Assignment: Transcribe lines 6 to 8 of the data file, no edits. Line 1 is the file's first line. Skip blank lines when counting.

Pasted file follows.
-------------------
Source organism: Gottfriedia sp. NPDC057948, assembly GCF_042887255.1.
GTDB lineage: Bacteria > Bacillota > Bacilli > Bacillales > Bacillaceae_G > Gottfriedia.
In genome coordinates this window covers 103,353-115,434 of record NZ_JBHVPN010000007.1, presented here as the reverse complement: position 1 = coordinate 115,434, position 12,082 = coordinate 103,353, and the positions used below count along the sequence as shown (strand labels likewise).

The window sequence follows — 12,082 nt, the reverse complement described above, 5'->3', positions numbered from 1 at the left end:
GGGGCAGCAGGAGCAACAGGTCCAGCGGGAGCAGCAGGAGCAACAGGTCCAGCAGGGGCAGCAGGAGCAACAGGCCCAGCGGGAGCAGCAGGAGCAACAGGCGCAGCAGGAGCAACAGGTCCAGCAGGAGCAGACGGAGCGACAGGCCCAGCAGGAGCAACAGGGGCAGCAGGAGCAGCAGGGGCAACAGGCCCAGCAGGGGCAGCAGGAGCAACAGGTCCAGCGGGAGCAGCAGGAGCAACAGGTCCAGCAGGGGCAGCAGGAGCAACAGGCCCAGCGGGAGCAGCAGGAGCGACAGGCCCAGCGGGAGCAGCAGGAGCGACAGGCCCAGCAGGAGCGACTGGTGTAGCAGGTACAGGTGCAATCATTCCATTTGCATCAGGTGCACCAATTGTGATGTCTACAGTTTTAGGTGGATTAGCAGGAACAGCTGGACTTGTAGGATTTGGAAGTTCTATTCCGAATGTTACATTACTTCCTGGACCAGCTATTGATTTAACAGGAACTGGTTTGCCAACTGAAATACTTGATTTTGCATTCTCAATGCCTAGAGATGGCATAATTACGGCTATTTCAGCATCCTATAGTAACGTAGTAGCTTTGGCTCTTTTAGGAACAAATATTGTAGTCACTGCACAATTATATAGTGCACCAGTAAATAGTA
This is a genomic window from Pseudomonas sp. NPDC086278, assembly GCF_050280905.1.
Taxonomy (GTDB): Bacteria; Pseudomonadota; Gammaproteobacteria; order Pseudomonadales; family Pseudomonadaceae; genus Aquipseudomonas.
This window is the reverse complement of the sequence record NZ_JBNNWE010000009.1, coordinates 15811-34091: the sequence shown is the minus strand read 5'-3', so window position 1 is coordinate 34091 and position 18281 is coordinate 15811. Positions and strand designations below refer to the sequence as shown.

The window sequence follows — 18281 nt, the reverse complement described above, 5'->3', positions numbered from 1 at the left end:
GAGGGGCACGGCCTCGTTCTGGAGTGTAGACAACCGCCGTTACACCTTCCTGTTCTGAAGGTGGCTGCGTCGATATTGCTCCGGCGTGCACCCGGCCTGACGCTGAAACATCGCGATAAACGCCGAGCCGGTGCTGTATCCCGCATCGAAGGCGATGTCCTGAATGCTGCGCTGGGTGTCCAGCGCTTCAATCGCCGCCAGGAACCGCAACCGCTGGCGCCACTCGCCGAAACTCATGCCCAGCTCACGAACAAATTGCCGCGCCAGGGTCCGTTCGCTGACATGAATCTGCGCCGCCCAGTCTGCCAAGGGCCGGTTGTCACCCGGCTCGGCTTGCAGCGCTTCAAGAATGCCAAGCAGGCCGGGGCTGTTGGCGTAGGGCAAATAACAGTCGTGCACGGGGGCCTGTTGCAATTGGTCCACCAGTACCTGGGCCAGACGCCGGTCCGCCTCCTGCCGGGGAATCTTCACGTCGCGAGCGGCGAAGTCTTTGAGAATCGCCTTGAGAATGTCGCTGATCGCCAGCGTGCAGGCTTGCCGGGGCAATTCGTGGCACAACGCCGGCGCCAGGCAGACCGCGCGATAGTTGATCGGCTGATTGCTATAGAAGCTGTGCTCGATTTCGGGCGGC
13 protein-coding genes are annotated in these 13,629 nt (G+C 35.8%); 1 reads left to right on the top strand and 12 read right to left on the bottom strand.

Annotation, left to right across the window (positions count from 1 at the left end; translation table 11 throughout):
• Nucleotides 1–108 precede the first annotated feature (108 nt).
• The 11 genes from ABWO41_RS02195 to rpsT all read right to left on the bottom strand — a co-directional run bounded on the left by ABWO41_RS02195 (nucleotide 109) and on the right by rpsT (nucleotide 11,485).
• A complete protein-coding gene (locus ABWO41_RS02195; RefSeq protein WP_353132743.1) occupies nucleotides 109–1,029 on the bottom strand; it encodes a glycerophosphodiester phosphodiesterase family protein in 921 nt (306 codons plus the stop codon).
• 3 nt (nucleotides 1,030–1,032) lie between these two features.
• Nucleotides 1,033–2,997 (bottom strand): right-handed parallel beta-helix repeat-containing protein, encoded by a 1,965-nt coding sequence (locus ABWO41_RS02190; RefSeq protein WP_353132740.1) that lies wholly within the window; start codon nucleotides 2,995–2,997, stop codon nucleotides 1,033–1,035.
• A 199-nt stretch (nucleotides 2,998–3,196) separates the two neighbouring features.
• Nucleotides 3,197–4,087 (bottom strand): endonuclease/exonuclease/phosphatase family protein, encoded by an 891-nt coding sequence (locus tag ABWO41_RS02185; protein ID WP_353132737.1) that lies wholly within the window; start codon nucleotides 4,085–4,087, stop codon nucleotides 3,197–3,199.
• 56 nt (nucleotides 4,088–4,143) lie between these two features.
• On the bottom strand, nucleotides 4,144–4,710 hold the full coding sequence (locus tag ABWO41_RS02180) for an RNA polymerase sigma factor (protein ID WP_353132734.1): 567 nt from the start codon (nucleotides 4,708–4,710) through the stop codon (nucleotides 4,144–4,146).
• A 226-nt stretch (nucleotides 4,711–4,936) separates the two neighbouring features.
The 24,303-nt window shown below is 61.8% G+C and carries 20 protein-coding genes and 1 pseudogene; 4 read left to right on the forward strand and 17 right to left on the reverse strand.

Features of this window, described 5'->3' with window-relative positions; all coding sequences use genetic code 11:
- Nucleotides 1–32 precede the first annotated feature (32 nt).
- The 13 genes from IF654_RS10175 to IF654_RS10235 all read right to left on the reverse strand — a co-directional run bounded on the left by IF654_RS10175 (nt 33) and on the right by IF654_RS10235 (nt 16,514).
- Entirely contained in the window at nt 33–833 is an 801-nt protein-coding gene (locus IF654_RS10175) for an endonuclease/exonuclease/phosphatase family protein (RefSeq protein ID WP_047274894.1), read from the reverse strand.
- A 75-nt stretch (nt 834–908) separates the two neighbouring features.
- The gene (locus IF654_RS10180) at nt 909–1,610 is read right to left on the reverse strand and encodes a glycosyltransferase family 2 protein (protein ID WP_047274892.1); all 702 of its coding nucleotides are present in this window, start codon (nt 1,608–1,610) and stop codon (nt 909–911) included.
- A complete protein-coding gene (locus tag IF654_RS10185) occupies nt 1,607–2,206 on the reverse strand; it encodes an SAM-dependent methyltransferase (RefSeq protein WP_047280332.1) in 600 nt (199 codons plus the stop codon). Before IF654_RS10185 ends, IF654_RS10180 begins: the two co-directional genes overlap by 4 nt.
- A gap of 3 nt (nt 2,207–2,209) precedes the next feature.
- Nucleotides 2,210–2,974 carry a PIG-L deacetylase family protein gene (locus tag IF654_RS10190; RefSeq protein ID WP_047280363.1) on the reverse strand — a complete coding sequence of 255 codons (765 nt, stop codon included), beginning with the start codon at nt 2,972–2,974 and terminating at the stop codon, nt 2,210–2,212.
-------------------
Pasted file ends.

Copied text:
This is a genomic window from Pseudomonas sp. NPDC086278, assembly GCF_050280905.1.
Taxonomy (GTDB): Bacteria; Pseudomonadota; Gammaproteobacteria; order Pseudomonadales; family Pseudomonadaceae; genus Aquipseudomonas.
This window is the reverse complement of the sequence record NZ_JBNNWE010000009.1, coordinates 15811-34091: the sequence shown is the minus strand read 5'-3', so window position 1 is coordinate 34091 and position 18281 is coordinate 15811. Positions and strand designations below refer to the sequence as shown.